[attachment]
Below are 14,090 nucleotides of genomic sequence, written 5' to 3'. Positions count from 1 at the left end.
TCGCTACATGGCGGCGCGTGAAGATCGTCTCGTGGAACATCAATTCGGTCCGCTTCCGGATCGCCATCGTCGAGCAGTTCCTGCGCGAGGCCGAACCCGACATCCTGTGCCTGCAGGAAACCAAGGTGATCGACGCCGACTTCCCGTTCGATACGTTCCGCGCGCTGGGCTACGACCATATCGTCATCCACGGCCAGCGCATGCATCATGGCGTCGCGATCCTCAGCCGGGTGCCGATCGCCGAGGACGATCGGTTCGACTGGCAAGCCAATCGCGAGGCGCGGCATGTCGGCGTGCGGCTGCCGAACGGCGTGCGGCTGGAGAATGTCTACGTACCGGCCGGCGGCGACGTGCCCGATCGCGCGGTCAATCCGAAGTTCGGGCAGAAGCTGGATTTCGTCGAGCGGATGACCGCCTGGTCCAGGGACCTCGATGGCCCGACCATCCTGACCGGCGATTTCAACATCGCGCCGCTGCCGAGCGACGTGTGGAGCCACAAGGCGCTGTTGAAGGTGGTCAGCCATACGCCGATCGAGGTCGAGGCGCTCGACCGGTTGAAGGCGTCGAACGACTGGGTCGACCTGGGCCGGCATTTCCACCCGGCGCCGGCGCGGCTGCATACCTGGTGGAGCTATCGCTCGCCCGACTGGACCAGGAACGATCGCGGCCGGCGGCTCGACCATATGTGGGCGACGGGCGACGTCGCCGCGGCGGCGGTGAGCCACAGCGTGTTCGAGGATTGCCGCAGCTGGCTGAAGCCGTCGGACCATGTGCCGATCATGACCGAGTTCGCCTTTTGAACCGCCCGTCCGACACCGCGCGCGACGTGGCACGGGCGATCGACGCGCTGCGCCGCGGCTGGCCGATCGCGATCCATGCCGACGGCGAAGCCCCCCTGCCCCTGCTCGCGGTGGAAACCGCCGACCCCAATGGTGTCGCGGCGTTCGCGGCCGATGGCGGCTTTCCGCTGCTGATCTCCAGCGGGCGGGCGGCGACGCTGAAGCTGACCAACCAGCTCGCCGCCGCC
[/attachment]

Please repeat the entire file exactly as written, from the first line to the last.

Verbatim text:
Below are 14,090 nucleotides of genomic sequence, written 5' to 3'. Positions count from 1 at the left end.
TCGCTACATGGCGGCGCGTGAAGATCGTCTCGTGGAACATCAATTCGGTCCGCTTCCGGATCGCCATCGTCGAGCAGTTCCTGCGCGAGGCCGAACCCGACATCCTGTGCCTGCAGGAAACCAAGGTGATCGACGCCGACTTCCCGTTCGATACGTTCCGCGCGCTGGGCTACGACCATATCGTCATCCACGGCCAGCGCATGCATCATGGCGTCGCGATCCTCAGCCGGGTGCCGATCGCCGAGGACGATCGGTTCGACTGGCAAGCCAATCGCGAGGCGCGGCATGTCGGCGTGCGGCTGCCGAACGGCGTGCGGCTGGAGAATGTCTACGTACCGGCCGGCGGCGACGTGCCCGATCGCGCGGTCAATCCGAAGTTCGGGCAGAAGCTGGATTTCGTCGAGCGGATGACCGCCTGGTCCAGGGACCTCGATGGCCCGACCATCCTGACCGGCGATTTCAACATCGCGCCGCTGCCGAGCGACGTGTGGAGCCACAAGGCGCTGTTGAAGGTGGTCAGCCATACGCCGATCGAGGTCGAGGCGCTCGACCGGTTGAAGGCGTCGAACGACTGGGTCGACCTGGGCCGGCATTTCCACCCGGCGCCGGCGCGGCTGCATACCTGGTGGAGCTATCGCTCGCCCGACTGGACCAGGAACGATCGCGGCCGGCGGCTCGACCATATGTGGGCGACGGGCGACGTCGCCGCGGCGGCGGTGAGCCACAGCGTGTTCGAGGATTGCCGCAGCTGGCTGAAGCCGTCGGACCATGTGCCGATCATGACCGAGTTCGCCTTTTGAACCGCCCGTCCGACACCGCGCGCGACGTGGCACGGGCGATCGACGCGCTGCGCCGCGGCTGGCCGATCGCGATCCATGCCGACGGCGAAGCCCCCCTGCCCCTGCTCGCGGTGGAAACCGCCGACCCCAATGGTGTCGCGGCGTTCGCGGCCGATGGCGGCTTTCCGCTGCTGATCTCCAGCGGGCGGGCGGCGACGCTGAAGCTGACCAACCAGCTCGCCGCCGCC